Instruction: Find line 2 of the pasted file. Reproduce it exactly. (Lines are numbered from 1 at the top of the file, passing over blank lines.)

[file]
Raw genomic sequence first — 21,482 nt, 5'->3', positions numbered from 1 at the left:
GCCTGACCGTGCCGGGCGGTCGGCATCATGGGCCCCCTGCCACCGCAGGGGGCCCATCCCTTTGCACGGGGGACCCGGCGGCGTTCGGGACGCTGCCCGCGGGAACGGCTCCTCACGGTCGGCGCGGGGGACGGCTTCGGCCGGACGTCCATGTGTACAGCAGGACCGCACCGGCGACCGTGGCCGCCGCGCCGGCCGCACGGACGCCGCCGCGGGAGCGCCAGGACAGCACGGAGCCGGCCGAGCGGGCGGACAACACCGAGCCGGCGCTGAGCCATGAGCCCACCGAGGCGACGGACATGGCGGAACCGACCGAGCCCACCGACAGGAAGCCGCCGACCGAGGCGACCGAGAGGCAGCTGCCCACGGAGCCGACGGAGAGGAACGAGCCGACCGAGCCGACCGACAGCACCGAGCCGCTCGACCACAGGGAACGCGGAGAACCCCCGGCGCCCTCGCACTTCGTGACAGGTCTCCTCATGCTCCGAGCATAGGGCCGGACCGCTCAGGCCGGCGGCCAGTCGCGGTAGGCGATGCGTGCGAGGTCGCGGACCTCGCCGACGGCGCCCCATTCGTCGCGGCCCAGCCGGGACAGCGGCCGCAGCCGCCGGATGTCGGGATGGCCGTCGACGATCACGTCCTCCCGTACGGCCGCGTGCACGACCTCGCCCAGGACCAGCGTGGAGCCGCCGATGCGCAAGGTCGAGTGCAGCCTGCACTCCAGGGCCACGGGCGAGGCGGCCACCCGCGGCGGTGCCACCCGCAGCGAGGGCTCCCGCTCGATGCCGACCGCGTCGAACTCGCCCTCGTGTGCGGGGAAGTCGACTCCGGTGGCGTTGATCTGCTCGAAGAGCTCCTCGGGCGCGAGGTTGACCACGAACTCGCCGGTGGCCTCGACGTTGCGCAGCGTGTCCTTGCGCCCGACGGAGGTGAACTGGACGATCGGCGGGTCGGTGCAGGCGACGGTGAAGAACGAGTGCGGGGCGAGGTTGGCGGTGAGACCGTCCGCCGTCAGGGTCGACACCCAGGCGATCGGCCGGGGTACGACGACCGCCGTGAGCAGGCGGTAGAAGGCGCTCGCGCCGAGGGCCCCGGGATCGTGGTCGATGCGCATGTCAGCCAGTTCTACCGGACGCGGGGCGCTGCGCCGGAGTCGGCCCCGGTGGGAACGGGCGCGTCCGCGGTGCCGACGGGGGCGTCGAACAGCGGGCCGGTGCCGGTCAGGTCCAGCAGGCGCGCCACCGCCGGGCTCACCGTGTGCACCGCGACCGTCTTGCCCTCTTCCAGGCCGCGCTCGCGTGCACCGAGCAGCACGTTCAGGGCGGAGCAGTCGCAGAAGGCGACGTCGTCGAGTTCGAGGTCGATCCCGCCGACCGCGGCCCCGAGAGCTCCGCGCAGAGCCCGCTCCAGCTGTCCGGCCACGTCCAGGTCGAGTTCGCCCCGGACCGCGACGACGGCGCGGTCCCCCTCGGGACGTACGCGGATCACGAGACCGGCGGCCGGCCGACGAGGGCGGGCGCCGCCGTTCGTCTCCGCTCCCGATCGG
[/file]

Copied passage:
GCCTGACCGTGCCGGGCGGTCGGCATCATGGGCCCCCTGCCACCGCAGGGGGCCCATCCCTTTGCACGGGGGACCCGGCGGCGTTCGGGACGCTGCCCGCGGGAACGGCTCCTCACGGTCGGCGCGGGGGACGGCTTCGGCCGGACGTCCATGTGTACAGCAGGACCGCACCGGCGACCGTGGCCGCCGCGCCGGCCGCACGGACGCCGCCGCGGGAGCGCCAGGACAGCACGGAGCCGGCCGAGCGGGCGGACAACACCGAGCCGGCGCTGAGCCATGAGCCCACCGAGGCGACGGACATGGCGGAACCGACCGAGCCCACCGACAGGAAGCCGCCGACCGAGGCGACCGAGAGGCAGCTGCCCACGGAGCCGACGGAGAGGAACGAGCCGACCGAGCCGACCGACAGCACCGAGCCGCTCGACCACAGGGAACGCGGAGAACCCCCGGCGCCCTCGCACTTCGTGACAGGTCTCCTCATGCTCCGAGCATAGGGCCGGACCGCTCAGGCCGGCGGCCAGTCGCGGTAGGCGATGCGTGCGAGGTCGCGGACCTCGCCGACGGCGCCCCATTCGTCGCGGCCCAGCCGGGACAGCGGCCGCAGCCGCCGGATGTCGGGATGGCCGTCGACGATCACGTCCTCCCGTACGGCCGCGTGCACGACCTCGCCCAGGACCAGCGTGGAGCCGCCGATGCGCAAGGTCGAGTGCAGCCTGCACTCCAGGGCCACGGGCGAGGCGGCCACCCGCGGCGGTGCCACCCGCAGCGAGGGCTCCCGCTCGATGCCGACCGCGTCGAACTCGCCCTCGTGTGCGGGGAAGTCGACTCCGGTGGCGTTGATCTGCTCGAAGAGCTCCTCGGGCGCGAGGTTGACCACGAACTCGCCGGTGGCCTCGACGTTGCGCAGCGTGTCCTTGCGCCCGACGGAGGTGAACTGGACGATCGGCGGGTCGGTGCAGGCGACGGTGAAGAACGAGTGCGGGGCGAGGTTGGCGGTGAGACCGTCCGCCGTCAGGGTCGACACCCAGGCGATCGGCCGGGGTACGACGACCGCCGTGAGCAGGCGGTAGAAGGCGCTCGCGCCGAGGGCCCCGGGATCGTGGTCGATGCGCATGTCAGCCAGTTCTACCGGACGCGGGGCGCTGCGCCGGAGTCGGCCCCGGTGGGAACGGGCGCGTCCGCGGTGCCGACGGGGGCGTCGAACAGCGGGCCGGTGCCGGTCAGGTCCAGCAGGCGCGCCACCGCCGGGCTCACCGTGTGCACCGCGACCGTCTTGCCCTCTTCCAGGCCGCGCTCGCGTGCACCGAGCAGCACGTTCAGGGCGGAGCAGTCGCAGAAGGCGACGTCGTCGAGTTCGAGGTCGATCCCGCCGACCGCGGCCCCGAGAGCTCCGCGCAGAGCCCGCTCCAGCTGTCCGGCCACGTCCAGGTCGAGTTCGCCCCGGACCGCGACGACGGCGCGGTCCCCCTCGGGACGTACGCGGATCACGAGACCGGCGGCCGGCCGACGAGGGCGGGCGCCGCCGTTCGTCTCCGCTCCCGATCGG